Much has been said about John Paul II. In the program we created late last week, we made a decision to name some critical themes in the late pontiff's religious legacy. We've heard both applause and criticism for raising those issues, and I value both.
The man born Karol Wojtyla was admired and beloved even by those who disagreed with him. The whole pattern of his life and thought resists the American impulse to classify leaders as "conservative" or "liberal" in order to endorse or condemn. Pope John Paul II was at once orthodox and revolutionary, authoritarian and radical. He was a gracious, if controversial, bearer of all the complexity of our time, from Nazism and Communism to the new political realities and moral quandaries of the 21st century. He was formed in a pre-Vatican II church to lead in a post-Vatican II world.
The Church, any church, but especially the ancient institution of Rome, will never evolve as rapidly as culture. Culture, on the other hand, cannot stop bounding into new territory and new dilemmas. Still, John Paul II was ahead of the popular curve as an early champion of environmentalism and the wisdom of limiting consumer society. Not all papal teachings are taken with equal seriousness, even by Roman Catholics. But questions which the Vatican has kept alive — about when life begins and ends, and how that should shape public policy — are re-born everyday in American life. As the pontiff who brought the Vatican to the world, as Sylvia Poggioli says, John Paul II demonstrated that the papacy — the original global institution — matters in modern life, whether we are Catholic or not.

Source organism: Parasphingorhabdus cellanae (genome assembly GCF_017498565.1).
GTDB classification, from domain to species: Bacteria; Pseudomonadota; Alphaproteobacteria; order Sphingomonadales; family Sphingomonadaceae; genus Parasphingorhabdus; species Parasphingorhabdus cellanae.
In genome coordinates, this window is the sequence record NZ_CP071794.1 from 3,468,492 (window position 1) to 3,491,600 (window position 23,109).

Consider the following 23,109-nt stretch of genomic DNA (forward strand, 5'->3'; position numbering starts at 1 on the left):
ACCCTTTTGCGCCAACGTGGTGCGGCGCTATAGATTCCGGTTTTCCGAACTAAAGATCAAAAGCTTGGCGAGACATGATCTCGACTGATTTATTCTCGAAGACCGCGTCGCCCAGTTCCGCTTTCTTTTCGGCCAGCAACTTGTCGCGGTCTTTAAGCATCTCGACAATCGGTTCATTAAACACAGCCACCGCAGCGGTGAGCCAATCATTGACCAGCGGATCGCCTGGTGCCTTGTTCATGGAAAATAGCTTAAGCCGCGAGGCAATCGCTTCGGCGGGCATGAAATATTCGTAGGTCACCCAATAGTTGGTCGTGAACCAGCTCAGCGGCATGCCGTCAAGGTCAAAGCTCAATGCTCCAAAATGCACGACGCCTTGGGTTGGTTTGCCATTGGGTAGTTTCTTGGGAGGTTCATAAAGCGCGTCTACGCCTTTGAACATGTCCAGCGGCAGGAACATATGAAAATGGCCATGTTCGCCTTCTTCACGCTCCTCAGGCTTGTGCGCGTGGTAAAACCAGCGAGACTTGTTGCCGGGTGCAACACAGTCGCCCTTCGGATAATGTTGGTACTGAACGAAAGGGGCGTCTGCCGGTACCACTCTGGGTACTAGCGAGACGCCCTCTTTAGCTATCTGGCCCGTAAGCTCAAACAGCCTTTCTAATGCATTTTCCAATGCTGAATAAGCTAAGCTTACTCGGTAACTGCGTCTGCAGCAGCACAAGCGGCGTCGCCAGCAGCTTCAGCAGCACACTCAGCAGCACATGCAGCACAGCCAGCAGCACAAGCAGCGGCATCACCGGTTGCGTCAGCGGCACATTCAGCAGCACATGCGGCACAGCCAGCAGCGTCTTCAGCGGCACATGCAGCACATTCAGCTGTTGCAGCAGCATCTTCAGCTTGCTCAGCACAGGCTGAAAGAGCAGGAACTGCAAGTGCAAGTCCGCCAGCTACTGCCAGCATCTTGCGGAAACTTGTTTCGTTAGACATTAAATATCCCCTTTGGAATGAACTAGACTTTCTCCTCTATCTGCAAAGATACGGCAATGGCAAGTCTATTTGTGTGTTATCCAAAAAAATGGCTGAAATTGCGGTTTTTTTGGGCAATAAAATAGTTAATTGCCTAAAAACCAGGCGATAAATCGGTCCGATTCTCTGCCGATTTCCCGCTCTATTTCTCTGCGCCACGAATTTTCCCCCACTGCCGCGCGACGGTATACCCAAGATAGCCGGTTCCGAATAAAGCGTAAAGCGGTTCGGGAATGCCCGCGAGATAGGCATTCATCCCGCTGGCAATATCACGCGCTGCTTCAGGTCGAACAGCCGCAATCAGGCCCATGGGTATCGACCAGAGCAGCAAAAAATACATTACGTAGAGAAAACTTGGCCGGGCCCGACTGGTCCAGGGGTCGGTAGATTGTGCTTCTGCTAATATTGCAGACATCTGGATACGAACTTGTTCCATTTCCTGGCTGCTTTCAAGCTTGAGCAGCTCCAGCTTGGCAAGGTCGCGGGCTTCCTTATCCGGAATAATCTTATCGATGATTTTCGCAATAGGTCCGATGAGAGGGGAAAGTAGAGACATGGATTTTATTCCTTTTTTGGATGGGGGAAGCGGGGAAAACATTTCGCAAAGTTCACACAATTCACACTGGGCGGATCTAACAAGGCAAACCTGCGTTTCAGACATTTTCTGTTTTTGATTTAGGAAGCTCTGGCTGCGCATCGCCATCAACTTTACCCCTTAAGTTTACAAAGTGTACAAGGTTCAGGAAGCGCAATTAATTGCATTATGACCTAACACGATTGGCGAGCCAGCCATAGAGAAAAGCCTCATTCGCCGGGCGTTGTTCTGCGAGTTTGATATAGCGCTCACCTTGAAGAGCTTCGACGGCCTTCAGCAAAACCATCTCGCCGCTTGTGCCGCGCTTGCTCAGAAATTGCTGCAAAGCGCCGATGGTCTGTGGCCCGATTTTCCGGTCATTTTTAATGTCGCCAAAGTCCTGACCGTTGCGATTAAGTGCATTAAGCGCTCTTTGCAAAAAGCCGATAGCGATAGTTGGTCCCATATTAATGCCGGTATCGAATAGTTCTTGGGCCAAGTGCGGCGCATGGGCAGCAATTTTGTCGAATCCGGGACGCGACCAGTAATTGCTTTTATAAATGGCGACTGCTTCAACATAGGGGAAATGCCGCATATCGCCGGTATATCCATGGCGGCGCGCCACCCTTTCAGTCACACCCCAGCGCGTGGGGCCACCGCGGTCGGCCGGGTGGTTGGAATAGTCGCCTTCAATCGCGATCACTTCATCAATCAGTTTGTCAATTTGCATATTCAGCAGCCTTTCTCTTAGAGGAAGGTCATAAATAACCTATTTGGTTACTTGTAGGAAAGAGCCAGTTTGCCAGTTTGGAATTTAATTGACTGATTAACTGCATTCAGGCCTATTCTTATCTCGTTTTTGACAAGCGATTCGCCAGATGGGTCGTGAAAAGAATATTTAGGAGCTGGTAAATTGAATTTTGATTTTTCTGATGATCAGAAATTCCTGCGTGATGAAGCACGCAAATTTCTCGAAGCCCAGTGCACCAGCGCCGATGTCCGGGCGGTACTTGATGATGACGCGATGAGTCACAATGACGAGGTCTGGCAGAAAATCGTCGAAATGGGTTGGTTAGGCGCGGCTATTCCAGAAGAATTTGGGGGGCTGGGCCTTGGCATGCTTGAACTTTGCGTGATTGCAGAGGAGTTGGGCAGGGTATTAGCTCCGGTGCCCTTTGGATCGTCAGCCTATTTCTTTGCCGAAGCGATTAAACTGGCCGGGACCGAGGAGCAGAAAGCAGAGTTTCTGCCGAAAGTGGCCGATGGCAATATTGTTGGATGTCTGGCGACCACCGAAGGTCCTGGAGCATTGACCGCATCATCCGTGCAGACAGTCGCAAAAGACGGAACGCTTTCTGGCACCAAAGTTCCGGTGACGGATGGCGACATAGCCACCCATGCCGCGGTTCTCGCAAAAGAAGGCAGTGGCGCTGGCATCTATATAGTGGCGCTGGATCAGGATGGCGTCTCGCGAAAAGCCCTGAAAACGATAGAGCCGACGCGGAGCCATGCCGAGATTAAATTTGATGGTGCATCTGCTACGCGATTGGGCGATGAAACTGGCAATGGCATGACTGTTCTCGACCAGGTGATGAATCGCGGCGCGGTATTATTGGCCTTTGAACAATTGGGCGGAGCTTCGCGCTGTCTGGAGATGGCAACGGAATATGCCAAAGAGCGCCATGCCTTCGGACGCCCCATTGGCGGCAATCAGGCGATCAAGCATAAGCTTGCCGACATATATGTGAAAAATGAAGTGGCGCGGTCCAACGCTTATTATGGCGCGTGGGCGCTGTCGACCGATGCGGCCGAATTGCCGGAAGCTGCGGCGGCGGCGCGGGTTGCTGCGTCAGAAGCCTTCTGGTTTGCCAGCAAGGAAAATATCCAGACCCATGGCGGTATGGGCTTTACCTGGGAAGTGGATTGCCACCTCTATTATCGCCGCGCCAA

I'll end with John Paul II's own words. He wrote an extraordinary number of learned and creative papal encyclicals, or official letters laying out church teachings, as well as other kinds of exhortations, homilies, and messages. In this passage read in our program, from the 2001 encyclical Centesimus Annus, John Paul II addressed one of the primary concerns of his papacy, the values of capitalist and consumer society:
It is not wrong to want to live better. What is wrong is a style of life which is presumed to be better when it is directed towards having rather than being, and which wants to have more, not in order to be more, but in order to spend life in enjoyment as an end in itself. It is therefore necessary to create lifestyles in which the quest for truth, beauty, goodness and communion with others, for the sake of common growth, are the factors which determine consumer choices, savings, and investments.